Contents

Part I
Part II
Part III
Part IV
Part V
 
Boy's Manual of Seamanship and Gunnery

Boat Exercise

PART I

Q. You have been taught to pull an oar, and you are now stationed in a boat. What is the first thing you would attend to on your boat being ordered to be manned alongside ?

A. Take my place on the thwart I am stationed on, and see I have the right oar corresponding to the number of my thwart, put the fender next me out, and see my oar ready for tossing.

Q. What precaution, is necessary in manning a boat at sea, or when a ship is rolling much ?

A. Not to toss the oars, or ship the mast until clear of the ship, for fear they should catch under the ports, or any other part of the ship's side, and go through the bottom of the boat.

Q. What is to be done at the order " shove off " ?

A. In fenders, the off bowmen haul in, and coil the painter down if out, the bowmen nearest the ship or landing-place hear the boat off

Q. What precaution would you take at the word " down oars ?

A. Ease the oar down by the hand nearest the gunwale.

Q. What is to be done at the word " bow " ?

A. The men pulling on the foremost thwart to give one stroke after the word bow, if a double-banked boat, look at each other, lift the hand nearest the gunwale as a signal to toss together, toss their oars, and boat them, take up their boat-hooks and, stand firmly on the head-sheets, the man nearest the ship or shore to fend the boat off, the outer man to hook on, all fenders to be put out.

Q. What is to be done at the order "way enough" ?

A. Give one stroke after the order, lift the hand nearest the gunwale, as a signal, toss the oars together, always waiting for the order to boat them ; when it is necessary, the short boat-hook will be used by the man sitting on the after-thwart nearest the ship or landing place, who will boat his oar for that purpose.

Q. When the boat you belong to is ordered to be lowered, what are the necessary things you should attend to ?

A. See the plug in, rudder shipped, oars and boat-hooks properly secured, the falls clear for running, and a proper turn taken for lowering, life-lines clear, and the lanyards of the gripes gone.

Q. What is a boat's fall ?

A. A tackle by which a boat is hoisted up to the davits.

Q. You say you would see the life-lines clear, and lanyards of gripes gone ; explain what they are, and their use ?

A. Gripes are made of sword matting, made fast to the davit-heads, usually crossed outside the boat, and passed under her, and secured by lanyards in-board, to keep the boat steady when at sea, or when the ship is rolling ; life-lines are also secured to the davit-heads and are used for steadying the boat when being hoisted, also to keep her from sending fore and aft, which is done by crossing the life-lines ; that is, the man in the stern taking the foremost, and the man in the bow taking the after life-line ; when the boat is high enough to take a turn with the falls, the bight of the life-lines is rove through the slings, and over the davit-heads, then two or three round turns round all parts.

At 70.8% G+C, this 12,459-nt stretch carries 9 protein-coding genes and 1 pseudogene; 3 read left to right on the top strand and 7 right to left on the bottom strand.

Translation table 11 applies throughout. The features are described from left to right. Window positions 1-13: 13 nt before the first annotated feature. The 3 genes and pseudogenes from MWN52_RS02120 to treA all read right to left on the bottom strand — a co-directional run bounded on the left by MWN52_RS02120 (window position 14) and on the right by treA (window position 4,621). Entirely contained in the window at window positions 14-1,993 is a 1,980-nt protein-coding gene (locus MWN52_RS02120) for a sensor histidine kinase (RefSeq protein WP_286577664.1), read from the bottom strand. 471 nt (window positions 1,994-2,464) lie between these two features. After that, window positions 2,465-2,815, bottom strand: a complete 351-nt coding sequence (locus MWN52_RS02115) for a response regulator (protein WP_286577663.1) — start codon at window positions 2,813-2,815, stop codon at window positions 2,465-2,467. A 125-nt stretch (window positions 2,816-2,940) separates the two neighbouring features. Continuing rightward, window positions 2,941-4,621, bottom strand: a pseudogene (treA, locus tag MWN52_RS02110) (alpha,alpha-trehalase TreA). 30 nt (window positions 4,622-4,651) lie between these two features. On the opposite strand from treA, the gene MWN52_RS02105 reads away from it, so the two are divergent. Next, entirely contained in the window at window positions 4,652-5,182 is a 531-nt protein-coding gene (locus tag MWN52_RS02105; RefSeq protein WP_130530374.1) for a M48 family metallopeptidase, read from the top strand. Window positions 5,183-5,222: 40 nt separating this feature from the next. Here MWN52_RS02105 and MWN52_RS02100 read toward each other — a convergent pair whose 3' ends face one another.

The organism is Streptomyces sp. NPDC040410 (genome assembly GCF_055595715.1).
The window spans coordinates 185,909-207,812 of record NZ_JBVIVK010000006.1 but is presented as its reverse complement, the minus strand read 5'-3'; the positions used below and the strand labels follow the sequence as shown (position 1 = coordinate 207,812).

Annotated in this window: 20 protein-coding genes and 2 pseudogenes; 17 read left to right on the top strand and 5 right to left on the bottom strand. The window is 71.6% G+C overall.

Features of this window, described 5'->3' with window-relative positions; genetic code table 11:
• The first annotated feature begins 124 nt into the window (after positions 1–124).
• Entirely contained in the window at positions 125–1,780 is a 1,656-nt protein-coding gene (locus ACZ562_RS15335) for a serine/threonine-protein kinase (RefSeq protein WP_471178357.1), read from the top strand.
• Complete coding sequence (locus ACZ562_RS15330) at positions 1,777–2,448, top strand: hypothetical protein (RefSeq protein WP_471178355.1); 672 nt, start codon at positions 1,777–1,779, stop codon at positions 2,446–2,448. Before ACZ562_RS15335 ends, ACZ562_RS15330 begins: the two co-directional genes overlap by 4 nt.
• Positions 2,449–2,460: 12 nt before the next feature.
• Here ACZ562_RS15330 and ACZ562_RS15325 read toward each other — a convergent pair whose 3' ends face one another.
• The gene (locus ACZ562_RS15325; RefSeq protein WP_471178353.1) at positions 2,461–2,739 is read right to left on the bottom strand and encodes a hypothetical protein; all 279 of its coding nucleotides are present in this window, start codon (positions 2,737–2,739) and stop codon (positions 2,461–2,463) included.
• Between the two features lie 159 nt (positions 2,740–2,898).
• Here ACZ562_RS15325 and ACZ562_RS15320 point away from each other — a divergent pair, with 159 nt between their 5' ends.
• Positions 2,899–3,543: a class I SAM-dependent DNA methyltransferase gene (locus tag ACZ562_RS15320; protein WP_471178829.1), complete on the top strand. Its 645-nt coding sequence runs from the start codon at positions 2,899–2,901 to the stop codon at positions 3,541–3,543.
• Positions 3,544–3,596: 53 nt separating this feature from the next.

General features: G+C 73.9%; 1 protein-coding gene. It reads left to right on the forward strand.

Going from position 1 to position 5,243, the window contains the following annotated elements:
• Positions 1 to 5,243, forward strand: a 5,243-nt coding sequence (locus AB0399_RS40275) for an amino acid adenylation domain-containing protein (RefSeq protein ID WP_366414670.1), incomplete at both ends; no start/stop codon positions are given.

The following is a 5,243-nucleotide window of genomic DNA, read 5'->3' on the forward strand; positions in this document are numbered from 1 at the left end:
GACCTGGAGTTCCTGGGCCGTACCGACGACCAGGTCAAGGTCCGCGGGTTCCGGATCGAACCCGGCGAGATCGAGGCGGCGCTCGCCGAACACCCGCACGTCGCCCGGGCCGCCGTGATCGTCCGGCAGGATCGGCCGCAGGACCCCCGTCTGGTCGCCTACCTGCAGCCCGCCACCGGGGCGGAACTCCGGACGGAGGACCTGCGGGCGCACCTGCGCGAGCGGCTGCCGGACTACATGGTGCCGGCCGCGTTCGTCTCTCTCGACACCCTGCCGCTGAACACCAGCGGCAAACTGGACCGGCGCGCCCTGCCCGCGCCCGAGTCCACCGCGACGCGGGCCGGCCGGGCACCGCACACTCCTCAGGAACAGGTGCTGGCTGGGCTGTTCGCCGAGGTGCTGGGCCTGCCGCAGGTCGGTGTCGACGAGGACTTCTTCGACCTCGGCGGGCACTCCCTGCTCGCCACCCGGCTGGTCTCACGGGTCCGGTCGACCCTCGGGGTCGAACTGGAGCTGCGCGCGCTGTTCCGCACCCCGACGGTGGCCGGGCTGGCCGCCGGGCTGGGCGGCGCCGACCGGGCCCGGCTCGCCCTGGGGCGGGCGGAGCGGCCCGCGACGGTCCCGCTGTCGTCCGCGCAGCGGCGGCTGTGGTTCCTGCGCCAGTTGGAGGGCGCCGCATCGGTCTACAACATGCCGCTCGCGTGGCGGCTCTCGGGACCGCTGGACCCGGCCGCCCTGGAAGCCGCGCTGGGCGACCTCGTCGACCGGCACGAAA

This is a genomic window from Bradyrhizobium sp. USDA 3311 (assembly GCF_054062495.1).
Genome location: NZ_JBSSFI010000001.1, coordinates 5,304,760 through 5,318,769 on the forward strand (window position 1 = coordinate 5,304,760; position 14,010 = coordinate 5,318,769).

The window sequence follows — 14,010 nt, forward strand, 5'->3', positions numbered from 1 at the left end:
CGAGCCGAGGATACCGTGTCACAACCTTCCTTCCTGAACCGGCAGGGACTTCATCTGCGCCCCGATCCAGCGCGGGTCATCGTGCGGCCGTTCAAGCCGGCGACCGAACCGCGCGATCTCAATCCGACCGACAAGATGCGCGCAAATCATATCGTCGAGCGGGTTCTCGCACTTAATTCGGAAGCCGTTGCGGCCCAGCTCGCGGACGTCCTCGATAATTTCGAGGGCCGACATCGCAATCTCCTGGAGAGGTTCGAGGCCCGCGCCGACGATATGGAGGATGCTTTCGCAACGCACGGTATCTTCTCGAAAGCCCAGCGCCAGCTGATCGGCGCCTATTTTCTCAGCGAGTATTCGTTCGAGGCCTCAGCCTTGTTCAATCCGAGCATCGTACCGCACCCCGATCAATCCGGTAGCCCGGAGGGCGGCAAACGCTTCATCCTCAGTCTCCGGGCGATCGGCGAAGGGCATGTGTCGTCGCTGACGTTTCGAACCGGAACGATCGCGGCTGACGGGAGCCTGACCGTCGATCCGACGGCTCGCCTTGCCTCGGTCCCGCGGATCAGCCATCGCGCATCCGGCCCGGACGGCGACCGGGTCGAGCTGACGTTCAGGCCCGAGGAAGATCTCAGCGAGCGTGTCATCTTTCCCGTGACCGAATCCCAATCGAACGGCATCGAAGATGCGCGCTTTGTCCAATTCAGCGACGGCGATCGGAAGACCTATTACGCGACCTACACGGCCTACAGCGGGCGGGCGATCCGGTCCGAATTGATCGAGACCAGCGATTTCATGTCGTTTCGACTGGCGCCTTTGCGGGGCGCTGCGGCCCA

Q. What is to be done when a boat is ordered to be hoisted up ?

A. The coxswain and one of the bowmen generally go into the boat, hook the slings in their proper places, haul taut the steadying lines, and make them fast, see that the oars and boat-hooks are properly secured, and before hooking on the boat's tackles, look over their heads to see they are clear of turns ; the foremost tackle should always be hooked first when a ship is lying in tide way, or moving ahead at sea, the danger of the after tackle being hooked first, and the boat having no boat-rope in from forward is, she may swing broadside to the tide, and cause some accident ; when the order is given to " haul taut and hoist away," the men in the boat should take hold of the life-lines, and light themselves up, taking their weight off the boat until high enough ; the man tending the foremost tackle should stand before, and the man tending the after-tackles abaft the boat's-tackles. When the boat's-tackles are belayed, it is the coxswain's duty, or the man tending the after-tackle, to see the plug out, so as to prevent the boat holding water in the event of rain ; life-lines, if not required, to be properly coiled down in the boat, rudder unshipped, rowlock plates shipped, fenders in, gripes properly passed and secured, and the falls clear for lowering ; the bowmen, after assisting in those things, if at sea, will see a boat-rope passed forward ready for lowering.

Q. What is a steadying line, and its use ?

A. Slings are hooked to the bottom of a boat, steadying lines are secured to the boat's gunwale, from a hook in the upper part of the slings, so as to prevent a boat capsizing when a strain is brought on the tackles ; boat's tackles should always be fitted with a thimble (instead of a hook) to take the hook in the slings; hooks in boat-tackles are very dangerous when a ship is rolling much, as if not rounded up out of the way smartly they may catch some part of the boat, or even hook a man out of the boat, and cause some serious accident.

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